Hold it right there, pal.
I can see that finger quivering over the "delete" button. But you'd better think carefully before you zap that e-mail message into cyberspace.
Rules requiring and regulating the retention of e-mail are proliferating, almost daily it seems. And businesses and government entities at all levels are still struggling with what and what not to keep.
Congress handed accounting firms stringent new electronic record-keeping rules in the wake of the Enron scandal. And just this past week, the National Archives announced that it is poised to pay two firms more than $20 million to design an electronic records archiving system.
That's just the design phase. The actual building of the system will be worth hundreds of millions more.
"The entire records management profession is grappling with how to handle e-mail" and other electronic records such as Web page content, word processing documents, spreadsheets and the like, said Salt Lake County records manager Terry Ellis.
Grapple with it the wrong way and you'll pay. Prudential Insurance was fined $1 million in 1997 for deleting e-mails that it shouldn't have. Then-governor Mike Leavitt was sued in 2002 for routinely deleting his e-mails. The Legislature has attempted to come to grips with what to save and what to toss, with mixed results.
"Everyone is so focused on how to handle e-mail because it's so pervasive," said state archivist Patricia Smith-Mansfield.
Smith-Mansfield's department has been trying to come up with a policy governing e-mail retention for two years, with no conclusion so far. Salt Lake County has been doing the same thing almost as long.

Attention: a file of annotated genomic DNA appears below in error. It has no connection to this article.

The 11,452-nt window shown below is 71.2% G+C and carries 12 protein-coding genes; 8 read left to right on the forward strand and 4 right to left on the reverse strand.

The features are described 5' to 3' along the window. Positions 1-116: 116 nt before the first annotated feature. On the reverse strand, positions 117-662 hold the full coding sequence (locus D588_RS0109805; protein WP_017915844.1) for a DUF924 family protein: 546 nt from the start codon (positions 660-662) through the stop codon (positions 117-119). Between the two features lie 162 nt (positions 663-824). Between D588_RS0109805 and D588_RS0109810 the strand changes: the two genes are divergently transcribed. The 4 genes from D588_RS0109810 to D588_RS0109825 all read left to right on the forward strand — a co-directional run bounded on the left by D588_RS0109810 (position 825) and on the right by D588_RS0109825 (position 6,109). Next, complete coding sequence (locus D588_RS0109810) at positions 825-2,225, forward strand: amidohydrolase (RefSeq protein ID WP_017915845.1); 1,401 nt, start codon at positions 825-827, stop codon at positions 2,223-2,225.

To be fair, it's not as easy as it might seem: An explosion of electronic communication has complicated the already complicated tangle of state and federal laws regarding record retention.
Consider the nature of e-mail. Is it akin to a phone call fleeting and ephemeral or more like a written letter substantial and fixed?
"There are still a lot of people who tend to think of e-mail as just a communication tool, like a telephone," Ellis said. "But it can generate a record, too."
Another problem is that the courts have ruled that "meta-data" on electronic records is part of the record and must be kept too. Meta-data consists of things such as when and by whom the record was created, who saw it and what servers it has been on or sent to.
There are almost as many different e-mail record-keeping policies as there are companies and government agencies. Salt Lake City employees, for example, may delete e-mail that is personal or routine (what experts refer to as "transitory"), but they must save anything relating to programs, policies or decision making.
Steve Fawcett, deputy director of management services, said he is unsure whether the program retains meta-data along with the messages.
Salt Lake County is looking at a system whereby employees would decide whether the e-mail is a "non-record" (spam or personal; delete whenever you want); "short-term record" (routine correspondence; keep up to 30 days); "medium-term record" (non-policy matters; keep two years); or "long-term records" (policy or programs, keep indefinitely).
Unlike the city's system, which acts automatically once the employee chooses the category, the county employee sending or receiving the record would have to manually create electronic folders and put the records in them, or print them out.
Absent installation of a $50,000 to $500,000 software system, Ellis said no meta-data would be preserved.
Certainly no meta-data is preserved in the system the governor's office adopted after it was sued: Print the e-mails out and physically file them.
Call it generational record lag."You still have a whole generation of workers who still (are more comfortable) with paper," Smith-Mansfield said. "A generation from now, who knows what they'll be doing."